Annamaria Lussardi

Annamaria Lusardi, financial literacy and Spanish omelet

26/02/14
Beatriz Alonso

By Beatriz Alonso Responsible of Financial Literacy at BBVA

Once I overcame the lethargy brought on by winter evenings, I attended the speech by Lussardi Annamaria, which was part of a series of lectures on financial literacy organized (quite rightly) by the Ramón Areces Foundation.

Annamaria Lusardi teaches at the George Washington University School of Business and is the visible (and thinking) head of the Global Financial Literacy Excellence Center. But above all, she is a visionary. She is not one of those visionary people who always seem to say “I already said that” while pointing their finger in your eye. She makes a close, rigorous, thoughtful speech with room for dialogue.

Her vision of financial literacy is based on numerous studies and her own thesis. In her presentation she especially highlighted the results of a test conducted recently with the U.S. Treasury in twelve OECD countries. The test consisted of asking the public three questions about basic financial concepts. And the result was hair-raising; less than half of the population of developed countries was able to answer these three basic questions.

With this starting point, many other interesting ideas came from Annamaria Lusardi’s speech. Some of the most notable were the following:

  • You are your own CFO (Chief Financial Officer). In the future citizens will have to become more involved in knowing how to save and plan their finances. This is mainly due to three factors that are transforming our current situations: pension systems with states that are providing ever fewer guarantees, the labor market and financial markets.
  • Financial literacy is the new literacy. Knowing how to manage our finances is already comparable to what being able to read and write was in the past. Therefore, basic financial knowledge should be acquired at an early age, and should even be included as a separate subject in the school curriculum. In addition, workplaces and learning spaces (libraries, museums, etc.) are also suitable for providing information on financial literacy.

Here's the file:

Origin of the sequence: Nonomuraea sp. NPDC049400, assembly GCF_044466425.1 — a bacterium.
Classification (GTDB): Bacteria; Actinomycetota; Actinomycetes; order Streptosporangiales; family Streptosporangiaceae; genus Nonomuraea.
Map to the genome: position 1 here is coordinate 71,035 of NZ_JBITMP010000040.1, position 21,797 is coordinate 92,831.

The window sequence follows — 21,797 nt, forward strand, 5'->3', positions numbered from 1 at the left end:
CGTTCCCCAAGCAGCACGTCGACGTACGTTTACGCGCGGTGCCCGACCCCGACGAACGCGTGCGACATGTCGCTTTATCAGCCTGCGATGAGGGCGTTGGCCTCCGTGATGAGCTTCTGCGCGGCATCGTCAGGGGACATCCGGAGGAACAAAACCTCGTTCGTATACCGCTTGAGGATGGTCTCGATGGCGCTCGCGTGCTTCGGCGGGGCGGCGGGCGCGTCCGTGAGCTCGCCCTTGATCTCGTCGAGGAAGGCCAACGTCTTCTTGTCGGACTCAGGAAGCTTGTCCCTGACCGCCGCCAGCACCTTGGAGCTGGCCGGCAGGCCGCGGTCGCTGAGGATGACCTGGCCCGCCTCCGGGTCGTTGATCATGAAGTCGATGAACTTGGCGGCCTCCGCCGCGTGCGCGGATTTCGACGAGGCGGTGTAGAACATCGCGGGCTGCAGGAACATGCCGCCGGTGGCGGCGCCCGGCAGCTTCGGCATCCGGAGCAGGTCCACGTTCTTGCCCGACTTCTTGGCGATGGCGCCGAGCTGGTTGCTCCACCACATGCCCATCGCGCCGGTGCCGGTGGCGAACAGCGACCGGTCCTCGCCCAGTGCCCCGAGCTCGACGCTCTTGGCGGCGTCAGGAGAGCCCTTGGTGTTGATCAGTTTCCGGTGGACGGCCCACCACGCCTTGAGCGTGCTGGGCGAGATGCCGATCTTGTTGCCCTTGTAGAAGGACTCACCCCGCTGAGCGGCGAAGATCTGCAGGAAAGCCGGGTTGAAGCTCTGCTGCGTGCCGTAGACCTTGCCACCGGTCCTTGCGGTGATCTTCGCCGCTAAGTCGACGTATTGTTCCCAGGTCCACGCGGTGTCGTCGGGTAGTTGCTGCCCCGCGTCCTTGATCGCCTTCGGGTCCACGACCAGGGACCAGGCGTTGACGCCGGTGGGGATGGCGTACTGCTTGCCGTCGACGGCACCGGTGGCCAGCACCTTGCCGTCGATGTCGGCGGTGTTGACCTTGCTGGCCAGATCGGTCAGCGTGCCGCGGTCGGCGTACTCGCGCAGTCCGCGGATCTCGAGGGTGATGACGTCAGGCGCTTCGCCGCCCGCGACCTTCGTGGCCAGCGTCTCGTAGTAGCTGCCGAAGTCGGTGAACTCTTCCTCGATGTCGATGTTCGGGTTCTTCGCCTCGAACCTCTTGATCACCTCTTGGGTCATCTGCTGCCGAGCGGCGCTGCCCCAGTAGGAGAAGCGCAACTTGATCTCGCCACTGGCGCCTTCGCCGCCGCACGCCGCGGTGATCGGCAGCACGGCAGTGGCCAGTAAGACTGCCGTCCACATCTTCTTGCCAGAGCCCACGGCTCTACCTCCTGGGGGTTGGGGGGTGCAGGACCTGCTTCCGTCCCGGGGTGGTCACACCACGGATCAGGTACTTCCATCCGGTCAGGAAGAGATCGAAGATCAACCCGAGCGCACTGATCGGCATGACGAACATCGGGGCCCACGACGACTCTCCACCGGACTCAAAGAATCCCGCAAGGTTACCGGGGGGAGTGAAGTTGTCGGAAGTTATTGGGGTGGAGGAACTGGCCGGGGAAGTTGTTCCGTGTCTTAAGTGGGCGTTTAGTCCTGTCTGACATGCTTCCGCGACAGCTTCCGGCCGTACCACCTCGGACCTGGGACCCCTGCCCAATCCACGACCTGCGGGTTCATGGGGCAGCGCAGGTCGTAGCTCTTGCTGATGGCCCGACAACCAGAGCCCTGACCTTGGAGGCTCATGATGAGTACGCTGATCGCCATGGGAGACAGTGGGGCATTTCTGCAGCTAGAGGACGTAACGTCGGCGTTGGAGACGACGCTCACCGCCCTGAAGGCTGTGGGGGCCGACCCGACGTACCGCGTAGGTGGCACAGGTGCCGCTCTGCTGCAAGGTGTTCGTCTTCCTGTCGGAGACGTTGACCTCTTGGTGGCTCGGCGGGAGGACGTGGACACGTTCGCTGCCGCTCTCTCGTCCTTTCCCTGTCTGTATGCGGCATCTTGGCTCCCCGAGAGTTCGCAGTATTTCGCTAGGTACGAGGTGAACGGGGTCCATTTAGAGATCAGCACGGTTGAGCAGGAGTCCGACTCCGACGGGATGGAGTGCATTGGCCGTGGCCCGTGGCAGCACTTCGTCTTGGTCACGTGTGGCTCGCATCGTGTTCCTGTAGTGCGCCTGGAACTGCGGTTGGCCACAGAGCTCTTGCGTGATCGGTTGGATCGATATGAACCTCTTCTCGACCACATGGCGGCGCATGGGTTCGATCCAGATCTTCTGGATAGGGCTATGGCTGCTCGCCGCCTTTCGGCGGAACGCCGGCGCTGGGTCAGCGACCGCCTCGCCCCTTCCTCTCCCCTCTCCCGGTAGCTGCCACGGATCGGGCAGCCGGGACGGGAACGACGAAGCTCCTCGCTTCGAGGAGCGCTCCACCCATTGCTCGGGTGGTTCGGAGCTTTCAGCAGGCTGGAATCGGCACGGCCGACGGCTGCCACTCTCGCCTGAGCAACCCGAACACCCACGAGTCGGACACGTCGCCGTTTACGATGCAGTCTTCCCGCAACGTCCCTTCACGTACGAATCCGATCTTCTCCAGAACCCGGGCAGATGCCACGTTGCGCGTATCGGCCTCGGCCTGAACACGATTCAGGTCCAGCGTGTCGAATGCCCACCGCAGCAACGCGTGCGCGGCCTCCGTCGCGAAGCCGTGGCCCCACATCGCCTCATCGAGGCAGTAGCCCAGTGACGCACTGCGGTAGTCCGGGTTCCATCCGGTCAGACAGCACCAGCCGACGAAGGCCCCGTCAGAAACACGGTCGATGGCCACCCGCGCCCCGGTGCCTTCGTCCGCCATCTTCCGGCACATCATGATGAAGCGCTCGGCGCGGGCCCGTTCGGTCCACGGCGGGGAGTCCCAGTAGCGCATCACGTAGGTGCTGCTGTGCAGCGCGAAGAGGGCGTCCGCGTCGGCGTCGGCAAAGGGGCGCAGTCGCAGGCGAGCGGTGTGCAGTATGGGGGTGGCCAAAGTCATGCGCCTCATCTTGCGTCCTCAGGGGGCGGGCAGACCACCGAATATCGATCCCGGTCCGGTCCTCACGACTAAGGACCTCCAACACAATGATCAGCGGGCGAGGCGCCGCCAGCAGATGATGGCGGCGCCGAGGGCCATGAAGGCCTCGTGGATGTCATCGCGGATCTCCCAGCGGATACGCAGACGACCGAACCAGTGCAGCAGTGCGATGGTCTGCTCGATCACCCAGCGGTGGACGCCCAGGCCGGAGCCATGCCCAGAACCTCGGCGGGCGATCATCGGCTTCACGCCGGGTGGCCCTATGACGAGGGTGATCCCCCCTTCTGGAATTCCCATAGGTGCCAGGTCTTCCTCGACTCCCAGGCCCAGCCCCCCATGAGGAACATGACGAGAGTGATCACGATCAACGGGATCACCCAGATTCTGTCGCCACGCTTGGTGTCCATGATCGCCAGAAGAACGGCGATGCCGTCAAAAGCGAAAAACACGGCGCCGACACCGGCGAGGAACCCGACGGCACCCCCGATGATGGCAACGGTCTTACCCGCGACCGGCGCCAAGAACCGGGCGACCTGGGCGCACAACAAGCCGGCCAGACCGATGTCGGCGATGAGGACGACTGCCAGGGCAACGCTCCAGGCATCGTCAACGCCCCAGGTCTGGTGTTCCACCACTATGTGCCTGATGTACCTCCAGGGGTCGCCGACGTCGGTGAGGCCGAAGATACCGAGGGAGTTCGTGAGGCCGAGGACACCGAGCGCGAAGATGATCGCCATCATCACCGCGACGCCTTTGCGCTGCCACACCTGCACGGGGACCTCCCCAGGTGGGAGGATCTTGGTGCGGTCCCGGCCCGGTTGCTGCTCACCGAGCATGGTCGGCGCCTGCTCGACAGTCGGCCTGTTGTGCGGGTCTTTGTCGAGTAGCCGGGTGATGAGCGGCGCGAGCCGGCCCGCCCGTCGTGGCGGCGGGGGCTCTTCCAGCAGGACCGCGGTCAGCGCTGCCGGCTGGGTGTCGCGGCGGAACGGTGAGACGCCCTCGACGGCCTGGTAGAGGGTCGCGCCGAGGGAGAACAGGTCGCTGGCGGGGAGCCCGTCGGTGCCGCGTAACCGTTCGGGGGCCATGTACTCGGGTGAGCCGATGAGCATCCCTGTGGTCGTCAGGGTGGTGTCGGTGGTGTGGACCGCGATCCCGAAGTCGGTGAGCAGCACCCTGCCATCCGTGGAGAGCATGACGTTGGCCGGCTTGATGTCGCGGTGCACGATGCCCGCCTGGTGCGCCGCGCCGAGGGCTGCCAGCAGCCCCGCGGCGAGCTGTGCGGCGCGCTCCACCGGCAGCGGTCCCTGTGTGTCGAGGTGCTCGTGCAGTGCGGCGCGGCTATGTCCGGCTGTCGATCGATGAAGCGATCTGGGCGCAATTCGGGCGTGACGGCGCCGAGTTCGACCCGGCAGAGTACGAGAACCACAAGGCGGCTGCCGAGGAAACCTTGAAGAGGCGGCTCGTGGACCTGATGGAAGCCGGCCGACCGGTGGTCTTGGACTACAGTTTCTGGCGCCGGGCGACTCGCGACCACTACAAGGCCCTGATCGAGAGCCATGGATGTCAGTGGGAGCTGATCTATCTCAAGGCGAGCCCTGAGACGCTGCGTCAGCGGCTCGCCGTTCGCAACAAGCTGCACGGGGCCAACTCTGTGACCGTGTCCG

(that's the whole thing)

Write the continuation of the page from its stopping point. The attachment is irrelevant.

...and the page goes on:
• The three groups most in need of learning about financial literacy are women, youths and senior citizens. Strikingly in that test, women did not respond incorrectly, but with a simple “I don’t know”. Perhaps this fact makes them optimal financial advisors.
  • Financial institutions should become involved in matters relating to financial literacy to achieve a balance with their customers.

Her speech ended with a warning against wastefulness from the former president of Harvard University, Derek Bok: “If you think education is expensive, try ignorance”.

I approached Annamaria at the end of her speech to congratulate her on her talk. I really wanted to lengthen the speech, the dialogue. I’m not one for using superlatives but the round of questions was extremely short. And if shyness had not prevented me, I would even have invited her to my house for dinner. Everyone knows that Spanish omelet is irresistible to any foreigner. Just imagine: Annamaria Lusardi, financial literacy and Spanish omelet. As a good friend of mine says, how could you say no?

One Response

  1. Barbara escribió:

    Very nice write-up of an important topic. Still, I often ask myself if we should look for alternative ways to tackle the issue of financial literacy. Most People don’t like to deal with Money. One way could be to guarantee each citizen an unconditional basic income – that would at least help to ease the issue of individual financial planning.

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